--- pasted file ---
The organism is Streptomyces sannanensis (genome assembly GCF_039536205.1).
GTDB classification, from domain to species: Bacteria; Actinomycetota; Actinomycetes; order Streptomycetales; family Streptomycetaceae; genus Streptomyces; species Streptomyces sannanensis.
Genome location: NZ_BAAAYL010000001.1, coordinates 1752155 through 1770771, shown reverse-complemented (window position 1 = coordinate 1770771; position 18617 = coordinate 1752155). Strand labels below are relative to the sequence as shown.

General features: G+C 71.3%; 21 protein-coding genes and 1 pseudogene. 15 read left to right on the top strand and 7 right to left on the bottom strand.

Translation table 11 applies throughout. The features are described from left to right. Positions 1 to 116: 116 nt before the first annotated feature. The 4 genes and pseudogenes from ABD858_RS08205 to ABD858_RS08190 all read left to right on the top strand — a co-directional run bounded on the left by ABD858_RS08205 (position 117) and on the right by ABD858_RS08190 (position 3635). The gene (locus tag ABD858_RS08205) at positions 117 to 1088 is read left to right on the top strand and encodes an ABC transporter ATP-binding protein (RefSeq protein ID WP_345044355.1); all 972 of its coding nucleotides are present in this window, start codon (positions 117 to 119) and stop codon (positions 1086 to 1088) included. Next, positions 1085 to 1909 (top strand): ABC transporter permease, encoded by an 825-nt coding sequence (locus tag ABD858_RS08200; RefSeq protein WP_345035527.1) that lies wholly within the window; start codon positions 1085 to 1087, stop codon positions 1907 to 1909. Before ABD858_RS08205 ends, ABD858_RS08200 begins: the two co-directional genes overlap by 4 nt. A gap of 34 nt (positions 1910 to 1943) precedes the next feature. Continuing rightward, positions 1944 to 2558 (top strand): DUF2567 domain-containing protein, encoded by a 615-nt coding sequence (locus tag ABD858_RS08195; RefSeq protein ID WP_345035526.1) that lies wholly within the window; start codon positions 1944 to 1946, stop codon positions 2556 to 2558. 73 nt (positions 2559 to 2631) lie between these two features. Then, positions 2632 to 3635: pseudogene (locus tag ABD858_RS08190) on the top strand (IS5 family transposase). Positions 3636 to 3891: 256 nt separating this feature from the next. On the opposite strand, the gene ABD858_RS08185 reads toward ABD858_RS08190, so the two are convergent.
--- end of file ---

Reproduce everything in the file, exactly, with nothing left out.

The organism is Streptomyces sannanensis (genome assembly GCF_039536205.1).
GTDB classification, from domain to species: Bacteria; Actinomycetota; Actinomycetes; order Streptomycetales; family Streptomycetaceae; genus Streptomyces; species Streptomyces sannanensis.
Genome location: NZ_BAAAYL010000001.1, coordinates 1752155 through 1770771, shown reverse-complemented (window position 1 = coordinate 1770771; position 18617 = coordinate 1752155). Strand labels below are relative to the sequence as shown.

General features: G+C 71.3%; 21 protein-coding genes and 1 pseudogene. 15 read left to right on the top strand and 7 right to left on the bottom strand.

Translation table 11 applies throughout. The features are described from left to right. Positions 1 to 116: 116 nt before the first annotated feature. The 4 genes and pseudogenes from ABD858_RS08205 to ABD858_RS08190 all read left to right on the top strand — a co-directional run bounded on the left by ABD858_RS08205 (position 117) and on the right by ABD858_RS08190 (position 3635). The gene (locus tag ABD858_RS08205) at positions 117 to 1088 is read left to right on the top strand and encodes an ABC transporter ATP-binding protein (RefSeq protein ID WP_345044355.1); all 972 of its coding nucleotides are present in this window, start codon (positions 117 to 119) and stop codon (positions 1086 to 1088) included. Next, positions 1085 to 1909 (top strand): ABC transporter permease, encoded by an 825-nt coding sequence (locus tag ABD858_RS08200; RefSeq protein WP_345035527.1) that lies wholly within the window; start codon positions 1085 to 1087, stop codon positions 1907 to 1909. Before ABD858_RS08205 ends, ABD858_RS08200 begins: the two co-directional genes overlap by 4 nt. A gap of 34 nt (positions 1910 to 1943) precedes the next feature. Continuing rightward, positions 1944 to 2558 (top strand): DUF2567 domain-containing protein, encoded by a 615-nt coding sequence (locus tag ABD858_RS08195; RefSeq protein ID WP_345035526.1) that lies wholly within the window; start codon positions 1944 to 1946, stop codon positions 2556 to 2558. 73 nt (positions 2559 to 2631) lie between these two features. Then, positions 2632 to 3635: pseudogene (locus tag ABD858_RS08190) on the top strand (IS5 family transposase). Positions 3636 to 3891: 256 nt separating this feature from the next. On the opposite strand, the gene ABD858_RS08185 reads toward ABD858_RS08190, so the two are convergent.